A certain cynicism about TV has grown over my lifetime. It gradually dawned on many that immediacy did not equal truth and vividness did not equal reality. Many were convinced that visual motion was a tool that could be manipulated and the ancient peasant cunning designed to thwart the will of nominal betters revived in some places. The Legion of Stupid retained its legendary ability to man-sea the market for get rich schemes and chia pets. But some were developing increased resistance to the call of the cathode ray and watching TV from further and further away like Grandma warned.
Then came the Internet. Then came another wave and utopian fantasies. Then came the gradual discovery of how to bend these new 20 year old technologies to the old wheel of control, dominance, and exploitation.
The Internet took the illusion of immediacy and boosted its power. Instead of people being incited just by centralized bureaucracies far away, now they could incite each other directly. The distant was suddenly immediate, with more of a realtime “you are there” facade than even TV in its prime with three stations could reach. A sort of moral hazard was created: the seemingly frictionless feel of immediate data pumped over TCP/IP removed the constraints that actual immediacy and actual localism impose. Networked information subsidizes an epidemiology of constant realtime concern, optimized for packet switched networks.
The leaning pressure to magnify events of only local significance into a global contagion that must be dealt with NOW! NOW! NOW! has gathered force. The relevance of the irrelevant has been massively inflated. The availability intrinsic to any species of eternal now has made every itch everywhen into the paramecium that roared. The current president is THE WORST PRESIDENT EVER. Their policies are the WORST POLICIES EVER. A minor colonial conflict like the Iraq intervention is blown up into THE WORST FOREIGN POLICY DISASTER OF ALL TIME. And SO FORTH.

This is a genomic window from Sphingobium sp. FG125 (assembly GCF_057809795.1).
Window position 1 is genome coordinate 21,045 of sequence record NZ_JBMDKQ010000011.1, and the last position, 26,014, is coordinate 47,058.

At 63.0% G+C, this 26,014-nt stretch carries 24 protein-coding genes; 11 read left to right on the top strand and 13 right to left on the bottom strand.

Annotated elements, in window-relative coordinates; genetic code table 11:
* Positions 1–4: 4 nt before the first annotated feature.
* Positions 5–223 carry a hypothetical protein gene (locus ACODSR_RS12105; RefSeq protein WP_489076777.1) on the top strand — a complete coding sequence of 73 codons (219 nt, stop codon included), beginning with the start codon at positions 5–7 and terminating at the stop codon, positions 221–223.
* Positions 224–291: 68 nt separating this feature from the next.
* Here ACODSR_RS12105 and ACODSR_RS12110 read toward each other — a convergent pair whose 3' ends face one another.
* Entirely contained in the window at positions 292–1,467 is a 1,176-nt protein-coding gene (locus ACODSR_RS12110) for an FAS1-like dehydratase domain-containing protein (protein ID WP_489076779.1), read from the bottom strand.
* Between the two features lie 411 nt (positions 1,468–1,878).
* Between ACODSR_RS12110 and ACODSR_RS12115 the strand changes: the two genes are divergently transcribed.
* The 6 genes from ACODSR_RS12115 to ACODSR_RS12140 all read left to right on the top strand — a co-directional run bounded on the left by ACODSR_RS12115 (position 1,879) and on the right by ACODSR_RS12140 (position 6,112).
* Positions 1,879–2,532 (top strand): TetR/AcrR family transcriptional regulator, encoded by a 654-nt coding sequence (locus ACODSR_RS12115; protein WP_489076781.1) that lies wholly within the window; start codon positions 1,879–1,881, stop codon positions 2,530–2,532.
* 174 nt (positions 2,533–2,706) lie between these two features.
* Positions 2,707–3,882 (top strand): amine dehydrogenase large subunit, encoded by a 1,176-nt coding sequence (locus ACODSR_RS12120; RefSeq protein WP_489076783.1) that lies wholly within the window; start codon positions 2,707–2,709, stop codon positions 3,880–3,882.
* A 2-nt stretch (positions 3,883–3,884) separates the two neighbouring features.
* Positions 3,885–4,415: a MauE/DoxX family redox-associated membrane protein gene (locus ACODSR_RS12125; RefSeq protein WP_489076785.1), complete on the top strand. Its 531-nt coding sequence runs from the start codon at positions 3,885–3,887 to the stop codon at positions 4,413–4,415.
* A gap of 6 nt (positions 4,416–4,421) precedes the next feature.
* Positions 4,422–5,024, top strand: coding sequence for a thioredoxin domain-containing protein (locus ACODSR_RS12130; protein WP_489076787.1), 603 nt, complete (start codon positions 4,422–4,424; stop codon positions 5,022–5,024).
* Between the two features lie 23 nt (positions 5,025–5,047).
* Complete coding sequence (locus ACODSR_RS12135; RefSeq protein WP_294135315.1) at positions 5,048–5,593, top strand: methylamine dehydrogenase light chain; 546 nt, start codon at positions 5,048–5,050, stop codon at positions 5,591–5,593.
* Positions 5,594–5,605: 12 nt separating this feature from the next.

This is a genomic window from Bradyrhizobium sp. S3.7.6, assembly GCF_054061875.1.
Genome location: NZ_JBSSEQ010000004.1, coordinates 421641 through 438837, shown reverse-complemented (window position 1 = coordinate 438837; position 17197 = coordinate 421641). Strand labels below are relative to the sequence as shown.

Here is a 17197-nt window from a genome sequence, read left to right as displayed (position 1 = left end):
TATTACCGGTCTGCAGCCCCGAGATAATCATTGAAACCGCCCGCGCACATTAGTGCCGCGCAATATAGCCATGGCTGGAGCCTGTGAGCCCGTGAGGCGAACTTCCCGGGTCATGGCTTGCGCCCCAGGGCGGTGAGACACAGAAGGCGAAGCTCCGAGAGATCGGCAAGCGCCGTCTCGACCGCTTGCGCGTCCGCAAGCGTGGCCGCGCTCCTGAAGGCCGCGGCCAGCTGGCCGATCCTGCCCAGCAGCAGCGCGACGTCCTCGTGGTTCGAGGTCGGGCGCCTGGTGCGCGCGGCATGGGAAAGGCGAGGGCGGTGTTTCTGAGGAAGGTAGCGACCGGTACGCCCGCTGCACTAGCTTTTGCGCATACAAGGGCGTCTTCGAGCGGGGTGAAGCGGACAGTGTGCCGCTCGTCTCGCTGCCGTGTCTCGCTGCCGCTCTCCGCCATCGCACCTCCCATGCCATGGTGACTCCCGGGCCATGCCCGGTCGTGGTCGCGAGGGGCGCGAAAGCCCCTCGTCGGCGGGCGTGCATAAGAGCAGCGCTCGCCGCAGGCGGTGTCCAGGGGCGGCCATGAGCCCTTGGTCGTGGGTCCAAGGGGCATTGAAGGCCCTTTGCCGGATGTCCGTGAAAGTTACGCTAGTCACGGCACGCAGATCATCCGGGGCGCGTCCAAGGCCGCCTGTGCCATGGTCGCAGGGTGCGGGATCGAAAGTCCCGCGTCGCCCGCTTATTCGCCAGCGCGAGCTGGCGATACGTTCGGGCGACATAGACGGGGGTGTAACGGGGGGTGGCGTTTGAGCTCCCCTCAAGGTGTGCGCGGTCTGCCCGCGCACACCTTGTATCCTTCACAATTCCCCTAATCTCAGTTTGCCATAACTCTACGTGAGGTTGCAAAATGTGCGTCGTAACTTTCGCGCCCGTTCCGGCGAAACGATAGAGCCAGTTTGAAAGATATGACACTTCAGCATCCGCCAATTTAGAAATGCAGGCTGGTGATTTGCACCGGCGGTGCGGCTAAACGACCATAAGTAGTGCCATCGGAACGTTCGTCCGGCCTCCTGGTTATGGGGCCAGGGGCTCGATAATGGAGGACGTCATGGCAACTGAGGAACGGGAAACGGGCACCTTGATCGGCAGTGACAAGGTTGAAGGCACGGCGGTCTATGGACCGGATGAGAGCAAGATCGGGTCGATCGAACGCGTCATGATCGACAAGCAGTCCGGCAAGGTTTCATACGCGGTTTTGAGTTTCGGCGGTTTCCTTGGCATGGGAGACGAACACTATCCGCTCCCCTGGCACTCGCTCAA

There is nothing new about the darkness that comes in from going to and fro in the earth, and from walking up and down in it. What is new is the tax on attention that constant blowing of pinpricks into galaxy-wide tears the fabric of space and time itself imposes. The small has acquired a largeness that it hasn’t earned and doesn’t deserve. It now casts a formidable shadow over larger things that do matter, the darkness of its narcotic dazzle fueled by the false intimacy of data immediacy.
This is not a time with any substantial claim on unusual notoriety. It has no ownership on tragedy, no monopoly on ruin, no death grip on turbulence. What it does have is a new, sharper urgency in panic. The spring in the red button of crisis has been worn clean through by constant frantic pushing every time wolf is cried. Our time has its own pathologies. As in other ages, its wounds should be lanced and cauterized. But when every irritation is a world stopper and every paper cut is a global crisis, the only harvest will be frayed nerves and a growing insensitivity to things that actually matter.
When you can frictionlessly grow a burst pimple into a national ordeal, you live in a world where anything can reach outsized importance. In a world where everything is an unfolding apocalypse, then nothing is significant. You will virtually lynch the umpire over the injustice of that missed call. You will virtually damn the opposing team for thwarting your now, now, now. Casey’s enemies will be your enemies. And there will be no joy in this world because everyone everywhere will convince themselves (again) that they live in a global Mudville.